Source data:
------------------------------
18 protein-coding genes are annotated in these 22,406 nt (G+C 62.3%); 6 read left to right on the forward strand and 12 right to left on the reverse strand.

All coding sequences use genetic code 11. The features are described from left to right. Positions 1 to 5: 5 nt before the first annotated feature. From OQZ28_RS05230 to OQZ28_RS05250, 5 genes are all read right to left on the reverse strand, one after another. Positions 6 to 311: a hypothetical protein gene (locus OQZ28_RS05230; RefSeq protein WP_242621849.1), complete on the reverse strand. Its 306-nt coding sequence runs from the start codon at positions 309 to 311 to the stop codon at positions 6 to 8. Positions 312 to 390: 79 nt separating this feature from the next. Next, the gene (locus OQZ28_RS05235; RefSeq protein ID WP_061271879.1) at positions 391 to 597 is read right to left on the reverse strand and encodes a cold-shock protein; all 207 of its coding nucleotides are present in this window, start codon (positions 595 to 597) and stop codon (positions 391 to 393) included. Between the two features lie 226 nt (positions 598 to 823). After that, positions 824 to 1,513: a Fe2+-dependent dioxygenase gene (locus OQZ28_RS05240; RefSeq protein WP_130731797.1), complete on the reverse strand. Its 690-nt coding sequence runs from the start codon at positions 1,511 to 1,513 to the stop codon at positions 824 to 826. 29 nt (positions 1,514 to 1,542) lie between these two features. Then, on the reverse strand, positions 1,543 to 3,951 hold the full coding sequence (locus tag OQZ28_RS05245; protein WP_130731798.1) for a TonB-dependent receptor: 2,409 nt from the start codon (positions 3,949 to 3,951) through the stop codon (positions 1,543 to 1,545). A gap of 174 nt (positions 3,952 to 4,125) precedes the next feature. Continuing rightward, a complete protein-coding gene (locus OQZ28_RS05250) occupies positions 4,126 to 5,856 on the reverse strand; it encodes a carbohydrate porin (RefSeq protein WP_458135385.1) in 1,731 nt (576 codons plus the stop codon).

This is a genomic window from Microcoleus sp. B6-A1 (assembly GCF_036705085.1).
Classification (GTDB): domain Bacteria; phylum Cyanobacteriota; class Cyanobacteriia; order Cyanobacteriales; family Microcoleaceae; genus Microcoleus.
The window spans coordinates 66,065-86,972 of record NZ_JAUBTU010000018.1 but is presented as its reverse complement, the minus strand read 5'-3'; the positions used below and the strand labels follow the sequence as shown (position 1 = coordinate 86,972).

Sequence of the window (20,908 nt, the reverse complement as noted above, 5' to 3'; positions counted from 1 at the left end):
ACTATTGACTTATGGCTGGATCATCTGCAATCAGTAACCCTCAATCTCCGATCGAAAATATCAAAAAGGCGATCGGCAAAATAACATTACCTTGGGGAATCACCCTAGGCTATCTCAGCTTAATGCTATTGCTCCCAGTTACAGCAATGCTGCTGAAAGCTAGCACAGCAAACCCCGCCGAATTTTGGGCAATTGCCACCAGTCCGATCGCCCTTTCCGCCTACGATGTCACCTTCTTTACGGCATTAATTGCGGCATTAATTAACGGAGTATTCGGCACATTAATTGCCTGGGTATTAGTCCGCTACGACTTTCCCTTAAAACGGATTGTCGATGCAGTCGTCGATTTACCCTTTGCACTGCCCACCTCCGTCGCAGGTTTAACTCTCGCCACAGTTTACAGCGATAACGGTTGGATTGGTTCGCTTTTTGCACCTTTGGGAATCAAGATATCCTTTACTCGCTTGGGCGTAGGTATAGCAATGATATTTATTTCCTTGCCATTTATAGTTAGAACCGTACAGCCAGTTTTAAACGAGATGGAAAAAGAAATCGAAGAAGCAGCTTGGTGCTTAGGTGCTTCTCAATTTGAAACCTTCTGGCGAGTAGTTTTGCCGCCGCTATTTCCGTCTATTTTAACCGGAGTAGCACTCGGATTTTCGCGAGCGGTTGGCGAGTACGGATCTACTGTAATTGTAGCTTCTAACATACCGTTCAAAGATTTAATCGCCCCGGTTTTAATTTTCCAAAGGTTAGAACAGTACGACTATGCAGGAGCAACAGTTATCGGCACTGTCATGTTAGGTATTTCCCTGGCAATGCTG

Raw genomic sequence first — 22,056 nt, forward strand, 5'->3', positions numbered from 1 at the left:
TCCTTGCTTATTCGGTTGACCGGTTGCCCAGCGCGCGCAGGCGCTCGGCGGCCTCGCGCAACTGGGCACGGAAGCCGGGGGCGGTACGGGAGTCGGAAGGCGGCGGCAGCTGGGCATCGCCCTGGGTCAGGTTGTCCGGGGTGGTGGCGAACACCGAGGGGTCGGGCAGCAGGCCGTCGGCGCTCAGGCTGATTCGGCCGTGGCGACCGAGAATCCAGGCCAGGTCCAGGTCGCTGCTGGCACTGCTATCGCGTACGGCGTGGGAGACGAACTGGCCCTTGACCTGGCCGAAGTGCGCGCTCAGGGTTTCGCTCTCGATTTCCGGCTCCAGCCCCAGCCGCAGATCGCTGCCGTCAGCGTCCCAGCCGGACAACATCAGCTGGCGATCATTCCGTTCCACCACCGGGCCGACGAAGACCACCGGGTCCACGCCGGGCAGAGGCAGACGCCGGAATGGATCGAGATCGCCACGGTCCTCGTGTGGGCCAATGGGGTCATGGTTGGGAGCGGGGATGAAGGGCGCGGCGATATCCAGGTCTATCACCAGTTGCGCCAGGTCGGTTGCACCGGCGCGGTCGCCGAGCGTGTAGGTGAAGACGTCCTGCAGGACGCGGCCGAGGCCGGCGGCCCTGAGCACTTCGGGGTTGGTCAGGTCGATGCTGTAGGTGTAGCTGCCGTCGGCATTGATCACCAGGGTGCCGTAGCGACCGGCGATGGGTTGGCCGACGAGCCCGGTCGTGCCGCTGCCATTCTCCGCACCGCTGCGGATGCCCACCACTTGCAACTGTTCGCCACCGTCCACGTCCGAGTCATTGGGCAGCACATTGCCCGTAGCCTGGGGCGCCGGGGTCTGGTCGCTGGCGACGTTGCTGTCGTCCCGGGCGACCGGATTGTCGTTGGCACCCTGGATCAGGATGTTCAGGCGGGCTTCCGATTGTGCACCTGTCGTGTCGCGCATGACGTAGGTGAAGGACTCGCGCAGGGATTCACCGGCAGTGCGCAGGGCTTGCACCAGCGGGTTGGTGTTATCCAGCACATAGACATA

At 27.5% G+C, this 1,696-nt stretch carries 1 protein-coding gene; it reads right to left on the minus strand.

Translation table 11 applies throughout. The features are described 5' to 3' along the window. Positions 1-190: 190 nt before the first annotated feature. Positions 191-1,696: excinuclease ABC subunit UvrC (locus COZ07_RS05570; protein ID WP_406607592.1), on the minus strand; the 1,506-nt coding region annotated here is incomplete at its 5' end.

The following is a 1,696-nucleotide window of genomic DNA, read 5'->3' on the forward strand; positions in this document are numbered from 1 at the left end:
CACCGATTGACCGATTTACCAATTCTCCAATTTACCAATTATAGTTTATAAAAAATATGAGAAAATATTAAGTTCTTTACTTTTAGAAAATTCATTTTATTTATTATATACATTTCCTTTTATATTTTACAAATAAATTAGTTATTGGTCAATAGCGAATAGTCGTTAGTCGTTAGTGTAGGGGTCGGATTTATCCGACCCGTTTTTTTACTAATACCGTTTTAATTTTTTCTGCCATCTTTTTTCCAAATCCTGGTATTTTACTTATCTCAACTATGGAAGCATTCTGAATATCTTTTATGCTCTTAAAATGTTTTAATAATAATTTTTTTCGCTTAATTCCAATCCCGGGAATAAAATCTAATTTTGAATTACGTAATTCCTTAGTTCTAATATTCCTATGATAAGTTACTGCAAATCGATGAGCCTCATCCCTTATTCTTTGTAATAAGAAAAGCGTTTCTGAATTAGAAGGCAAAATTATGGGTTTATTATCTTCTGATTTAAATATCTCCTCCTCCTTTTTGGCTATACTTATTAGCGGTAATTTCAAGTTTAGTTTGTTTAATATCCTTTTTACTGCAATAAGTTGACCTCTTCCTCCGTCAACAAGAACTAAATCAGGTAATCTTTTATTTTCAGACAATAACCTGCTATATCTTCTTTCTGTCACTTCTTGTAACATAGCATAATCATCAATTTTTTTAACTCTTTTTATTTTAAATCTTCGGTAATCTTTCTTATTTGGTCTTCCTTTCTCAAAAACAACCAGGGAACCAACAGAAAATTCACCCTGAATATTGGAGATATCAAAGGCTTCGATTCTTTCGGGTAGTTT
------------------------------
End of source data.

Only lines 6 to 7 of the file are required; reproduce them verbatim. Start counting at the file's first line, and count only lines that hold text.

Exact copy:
Sequence of the window (20,908 nt, the reverse complement as noted above, 5' to 3'; positions counted from 1 at the left end):
ACTATTGACTTATGGCTGGATCATCTGCAATCAGTAACCCTCAATCTCCGATCGAAAATATCAAAAAGGCGATCGGCAAAATAACATTACCTTGGGGAATCACCCTAGGCTATCTCAGCTTAATGCTATTGCTCCCAGTTACAGCAATGCTGCTGAAAGCTAGCACAGCAAACCCCGCCGAATTTTGGGCAATTGCCACCAGTCCGATCGCCCTTTCCGCCTACGATGTCACCTTCTTTACGGCATTAATTGCGGCATTAATTAACGGAGTATTCGGCACATTAATTGCCTGGGTATTAGTCCGCTACGACTTTCCCTTAAAACGGATTGTCGATGCAGTCGTCGATTTACCCTTTGCACTGCCCACCTCCGTCGCAGGTTTAACTCTCGCCACAGTTTACAGCGATAACGGTTGGATTGGTTCGCTTTTTGCACCTTTGGGAATCAAGATATCCTTTACTCGCTTGGGCGTAGGTATAGCAATGATATTTATTTCCTTGCCATTTATAGTTAGAACCGTACAGCCAGTTTTAAACGAGATGGAAAAAGAAATCGAAGAAGCAGCTTGGTGCTTAGGTGCTTCTCAATTTGAAACCTTCTGGCGAGTAGTTTTGCCGCCGCTATTTCCGTCTATTTTAACCGGAGTAGCACTCGGATTTTCGCGAGCGGTTGGCGAGTACGGATCTACTGTAATTGTAGCTTCTAACATACCGTTCAAAGATTTAATCGCCCCGGTTTTAATTTTCCAAAGGTTAGAACAGTACGACTATGCAGGAGCAACAGTTATCGGCACTGTCATGTTAGGTATTTCCCTGGCAATGCTG